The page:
How to distinguish between controlled dielectric and controlled impedance?
There is some confusion about what is the difference between controlled dielectric and controlled impedance, and what are they? Now PCBGOGO will make an explanation for you.
How to distinguish between controlled dielectric and controlled impedance in PCB fabrication? Basically, what the purpose of controlling dielectric is the same as controlling impedance, achieving a goal of impedance on one or more signal lines of a PCB. For instance, your design has a USB signal pair, but it needs to have an impedance of 90 ohms ( ±10%) if you want to make it work properly. So there are a lot of factors requiring to be taken into consideration and calculated for ensuring it will happen, such as trace width, distance between copper features on other layers, spacing between copper features on the same layer, PCB manufacturing with the Dk ( dielectric constant ) of the laminate, as well as a few other factors.
If you are an adventurous electrical engineer and you would like to solve the problem by yourself, you can control your own impedance with the controlled dielectric. And you need to know what kinds of dielectric spacing do you want between your copper layers in your fabrication as well as how to use your traces with the correct trace and space. So follow your design to meet the demands of impedance is what we need to do from a PCB manufacturing standpoint.
Controlled impedance is the characteristic impedance of a transmission line that is made up of PCB conductors. It’s related as high frequency signals are transmitting on the PCB transmission lines. And controlled impedance is important for signal integrity: it’s the propagation of signals without distortion.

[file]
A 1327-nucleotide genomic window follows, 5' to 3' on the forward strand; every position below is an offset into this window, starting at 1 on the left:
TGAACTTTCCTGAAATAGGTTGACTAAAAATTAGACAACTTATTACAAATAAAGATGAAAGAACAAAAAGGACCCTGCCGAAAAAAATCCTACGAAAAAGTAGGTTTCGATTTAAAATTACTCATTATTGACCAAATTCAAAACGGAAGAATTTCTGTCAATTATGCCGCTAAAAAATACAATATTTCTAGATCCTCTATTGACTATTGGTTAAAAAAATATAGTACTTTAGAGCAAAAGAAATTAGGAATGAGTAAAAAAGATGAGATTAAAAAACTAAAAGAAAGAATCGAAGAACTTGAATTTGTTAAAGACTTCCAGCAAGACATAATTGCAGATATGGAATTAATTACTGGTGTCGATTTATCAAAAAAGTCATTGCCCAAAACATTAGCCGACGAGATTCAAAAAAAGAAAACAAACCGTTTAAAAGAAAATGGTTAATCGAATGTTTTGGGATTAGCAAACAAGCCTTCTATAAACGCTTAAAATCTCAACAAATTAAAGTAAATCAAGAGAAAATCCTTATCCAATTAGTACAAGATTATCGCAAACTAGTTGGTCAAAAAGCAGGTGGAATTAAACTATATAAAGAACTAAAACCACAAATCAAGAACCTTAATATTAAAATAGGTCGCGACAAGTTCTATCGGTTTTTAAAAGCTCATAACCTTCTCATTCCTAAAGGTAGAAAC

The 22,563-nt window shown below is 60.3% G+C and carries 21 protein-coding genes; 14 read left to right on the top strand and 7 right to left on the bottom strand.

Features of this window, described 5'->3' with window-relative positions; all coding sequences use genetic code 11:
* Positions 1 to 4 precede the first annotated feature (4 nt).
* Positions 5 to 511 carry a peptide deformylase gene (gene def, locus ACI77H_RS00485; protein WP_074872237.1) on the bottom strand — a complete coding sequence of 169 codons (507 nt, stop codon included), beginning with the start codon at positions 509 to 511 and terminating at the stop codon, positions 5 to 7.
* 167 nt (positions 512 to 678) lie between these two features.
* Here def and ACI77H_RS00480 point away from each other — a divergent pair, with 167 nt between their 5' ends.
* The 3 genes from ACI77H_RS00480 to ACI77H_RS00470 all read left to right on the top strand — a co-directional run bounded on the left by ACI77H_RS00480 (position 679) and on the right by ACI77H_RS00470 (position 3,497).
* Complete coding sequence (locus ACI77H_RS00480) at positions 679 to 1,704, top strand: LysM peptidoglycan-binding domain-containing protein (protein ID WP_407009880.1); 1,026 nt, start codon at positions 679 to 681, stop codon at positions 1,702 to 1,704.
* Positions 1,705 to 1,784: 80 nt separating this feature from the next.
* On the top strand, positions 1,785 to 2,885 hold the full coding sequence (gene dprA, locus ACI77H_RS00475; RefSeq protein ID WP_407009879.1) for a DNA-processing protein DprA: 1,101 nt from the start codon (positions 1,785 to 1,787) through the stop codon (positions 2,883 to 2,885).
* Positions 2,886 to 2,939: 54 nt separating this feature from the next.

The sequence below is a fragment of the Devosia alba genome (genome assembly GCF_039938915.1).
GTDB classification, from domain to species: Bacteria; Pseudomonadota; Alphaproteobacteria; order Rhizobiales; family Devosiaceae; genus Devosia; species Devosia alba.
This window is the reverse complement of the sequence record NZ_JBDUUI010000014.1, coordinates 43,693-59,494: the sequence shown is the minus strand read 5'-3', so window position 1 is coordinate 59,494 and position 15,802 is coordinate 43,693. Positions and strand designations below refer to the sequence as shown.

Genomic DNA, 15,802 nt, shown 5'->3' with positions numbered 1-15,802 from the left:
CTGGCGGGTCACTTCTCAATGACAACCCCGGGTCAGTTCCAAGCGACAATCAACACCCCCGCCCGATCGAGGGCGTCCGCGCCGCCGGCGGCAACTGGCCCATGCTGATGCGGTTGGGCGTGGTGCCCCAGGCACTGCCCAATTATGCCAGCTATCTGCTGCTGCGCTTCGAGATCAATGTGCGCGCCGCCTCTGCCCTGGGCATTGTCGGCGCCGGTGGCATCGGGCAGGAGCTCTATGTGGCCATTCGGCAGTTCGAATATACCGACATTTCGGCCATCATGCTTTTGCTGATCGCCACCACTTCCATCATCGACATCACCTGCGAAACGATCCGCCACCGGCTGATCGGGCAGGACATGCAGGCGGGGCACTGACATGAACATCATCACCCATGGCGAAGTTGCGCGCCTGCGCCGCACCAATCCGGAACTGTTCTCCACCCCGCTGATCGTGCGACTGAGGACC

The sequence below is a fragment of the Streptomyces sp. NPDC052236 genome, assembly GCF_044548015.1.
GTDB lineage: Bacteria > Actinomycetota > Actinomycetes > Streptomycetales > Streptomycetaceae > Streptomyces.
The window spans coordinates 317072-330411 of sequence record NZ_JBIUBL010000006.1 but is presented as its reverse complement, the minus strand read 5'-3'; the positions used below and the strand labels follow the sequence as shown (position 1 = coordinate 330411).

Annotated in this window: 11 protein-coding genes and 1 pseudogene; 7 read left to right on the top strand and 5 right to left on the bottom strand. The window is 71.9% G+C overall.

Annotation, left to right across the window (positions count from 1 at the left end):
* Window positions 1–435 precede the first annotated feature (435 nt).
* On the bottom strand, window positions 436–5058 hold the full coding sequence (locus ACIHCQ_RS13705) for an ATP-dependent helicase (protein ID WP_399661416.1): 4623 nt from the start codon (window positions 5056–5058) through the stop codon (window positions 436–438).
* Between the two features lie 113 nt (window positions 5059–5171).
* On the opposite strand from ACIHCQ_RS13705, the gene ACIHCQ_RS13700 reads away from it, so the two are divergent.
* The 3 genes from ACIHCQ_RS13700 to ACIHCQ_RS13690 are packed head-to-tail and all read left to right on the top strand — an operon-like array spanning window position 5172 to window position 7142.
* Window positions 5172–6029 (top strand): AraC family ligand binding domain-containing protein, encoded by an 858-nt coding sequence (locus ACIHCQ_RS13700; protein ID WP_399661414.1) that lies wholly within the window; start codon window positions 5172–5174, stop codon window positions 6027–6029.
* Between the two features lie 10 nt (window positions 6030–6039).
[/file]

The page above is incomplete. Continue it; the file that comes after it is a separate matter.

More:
The PCB impedance is determined by the physical dimensions and PCB materials. It’s measured in Ohms (Ω).
Some topics your need to know
Dielectric - the measure of resistance to the flow of electrical current, which is often known as Dk ( dielectric constant ).
On the other hand, dielectric means an electrical insulator that can be polarized by an applied electrical filed. Electric charges don’t flow through the material like in a conductor as a dielectric is placed in an electrical filed, but it is slightly shift from the average balance positions, which lead to dielectric polarization. Positive charges will move toward the field and negative charges shift in the opposite direction due to dielectric polarization. So it comes about an internal electric filed, which reduces the overall filed within the dielectric itself.
Controlled impedance - the match of substrate material properties with trace dimensions and locations, which create a specific electrical impedance for a signal moving alone a trace. Controlled impedance means that PCB manufacturing makes the impedance of traces within a certain percentage of a specified value.
Time Domain Reflectometry ( TDR ) - a measure of the reflections and spurious signals in a conductor resulting from the source coupling into non-ideal impedance ( such as the connecting wiring and termination ), which is a common test that used for high-speed digital and analog work.
When you order your PCB with impedance control in PCBGOGO, we control the impedance by the dielectric thickness, the trace width and space. We run a TDR test to make sure the correct impedance is met. And we will try our best to meet the demands of customer and PCB manufacturing within the specified tolerance. Select impedance control on the PCB Instant Quote.
Please feel free to contact us with firstname.lastname@example.org if you have any questions.